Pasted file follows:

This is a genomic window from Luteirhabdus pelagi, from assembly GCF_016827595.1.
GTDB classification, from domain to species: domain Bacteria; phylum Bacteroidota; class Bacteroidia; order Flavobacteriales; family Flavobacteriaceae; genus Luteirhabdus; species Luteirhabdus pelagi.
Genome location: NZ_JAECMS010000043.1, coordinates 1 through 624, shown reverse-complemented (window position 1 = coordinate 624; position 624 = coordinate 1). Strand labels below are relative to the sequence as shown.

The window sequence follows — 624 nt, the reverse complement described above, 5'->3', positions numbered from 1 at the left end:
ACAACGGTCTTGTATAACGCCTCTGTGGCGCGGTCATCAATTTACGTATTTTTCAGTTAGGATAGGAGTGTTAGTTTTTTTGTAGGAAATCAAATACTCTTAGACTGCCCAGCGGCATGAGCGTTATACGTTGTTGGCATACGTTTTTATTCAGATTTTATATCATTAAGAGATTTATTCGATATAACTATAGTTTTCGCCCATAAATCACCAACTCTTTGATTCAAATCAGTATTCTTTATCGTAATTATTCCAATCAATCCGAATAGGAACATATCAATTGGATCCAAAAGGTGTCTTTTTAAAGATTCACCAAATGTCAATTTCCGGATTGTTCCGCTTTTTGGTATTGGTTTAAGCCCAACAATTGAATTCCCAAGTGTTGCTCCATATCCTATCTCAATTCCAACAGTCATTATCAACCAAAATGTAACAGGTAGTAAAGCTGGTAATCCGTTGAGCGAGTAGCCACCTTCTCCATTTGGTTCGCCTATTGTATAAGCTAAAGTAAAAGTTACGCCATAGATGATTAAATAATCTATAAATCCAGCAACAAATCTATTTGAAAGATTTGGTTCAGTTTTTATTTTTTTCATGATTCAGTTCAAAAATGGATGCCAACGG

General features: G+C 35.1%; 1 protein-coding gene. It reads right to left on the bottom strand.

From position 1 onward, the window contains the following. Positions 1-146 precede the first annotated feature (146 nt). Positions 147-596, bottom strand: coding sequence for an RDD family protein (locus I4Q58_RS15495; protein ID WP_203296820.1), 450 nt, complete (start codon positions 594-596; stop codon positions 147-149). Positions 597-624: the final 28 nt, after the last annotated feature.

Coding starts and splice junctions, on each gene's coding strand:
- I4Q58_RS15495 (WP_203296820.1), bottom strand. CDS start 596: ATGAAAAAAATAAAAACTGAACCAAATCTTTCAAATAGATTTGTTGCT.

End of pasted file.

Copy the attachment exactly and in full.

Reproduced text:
This is a genomic window from Luteirhabdus pelagi, from assembly GCF_016827595.1.
GTDB classification, from domain to species: domain Bacteria; phylum Bacteroidota; class Bacteroidia; order Flavobacteriales; family Flavobacteriaceae; genus Luteirhabdus; species Luteirhabdus pelagi.
Genome location: NZ_JAECMS010000043.1, coordinates 1 through 624, shown reverse-complemented (window position 1 = coordinate 624; position 624 = coordinate 1). Strand labels below are relative to the sequence as shown.

The window sequence follows — 624 nt, the reverse complement described above, 5'->3', positions numbered from 1 at the left end:
ACAACGGTCTTGTATAACGCCTCTGTGGCGCGGTCATCAATTTACGTATTTTTCAGTTAGGATAGGAGTGTTAGTTTTTTTGTAGGAAATCAAATACTCTTAGACTGCCCAGCGGCATGAGCGTTATACGTTGTTGGCATACGTTTTTATTCAGATTTTATATCATTAAGAGATTTATTCGATATAACTATAGTTTTCGCCCATAAATCACCAACTCTTTGATTCAAATCAGTATTCTTTATCGTAATTATTCCAATCAATCCGAATAGGAACATATCAATTGGATCCAAAAGGTGTCTTTTTAAAGATTCACCAAATGTCAATTTCCGGATTGTTCCGCTTTTTGGTATTGGTTTAAGCCCAACAATTGAATTCCCAAGTGTTGCTCCATATCCTATCTCAATTCCAACAGTCATTATCAACCAAAATGTAACAGGTAGTAAAGCTGGTAATCCGTTGAGCGAGTAGCCACCTTCTCCATTTGGTTCGCCTATTGTATAAGCTAAAGTAAAAGTTACGCCATAGATGATTAAATAATCTATAAATCCAGCAACAAATCTATTTGAAAGATTTGGTTCAGTTTTTATTTTTTTCATGATTCAGTTCAAAAATGGATGCCAACGG

General features: G+C 35.1%; 1 protein-coding gene. It reads right to left on the bottom strand.

From position 1 onward, the window contains the following. Positions 1-146 precede the first annotated feature (146 nt). Positions 147-596, bottom strand: coding sequence for an RDD family protein (locus I4Q58_RS15495; protein ID WP_203296820.1), 450 nt, complete (start codon positions 594-596; stop codon positions 147-149). Positions 597-624: the final 28 nt, after the last annotated feature.

Coding starts and splice junctions, on each gene's coding strand:
- I4Q58_RS15495 (WP_203296820.1), bottom strand. CDS start 596: ATGAAAAAAATAAAAACTGAACCAAATCTTTCAAATAGATTTGTTGCT.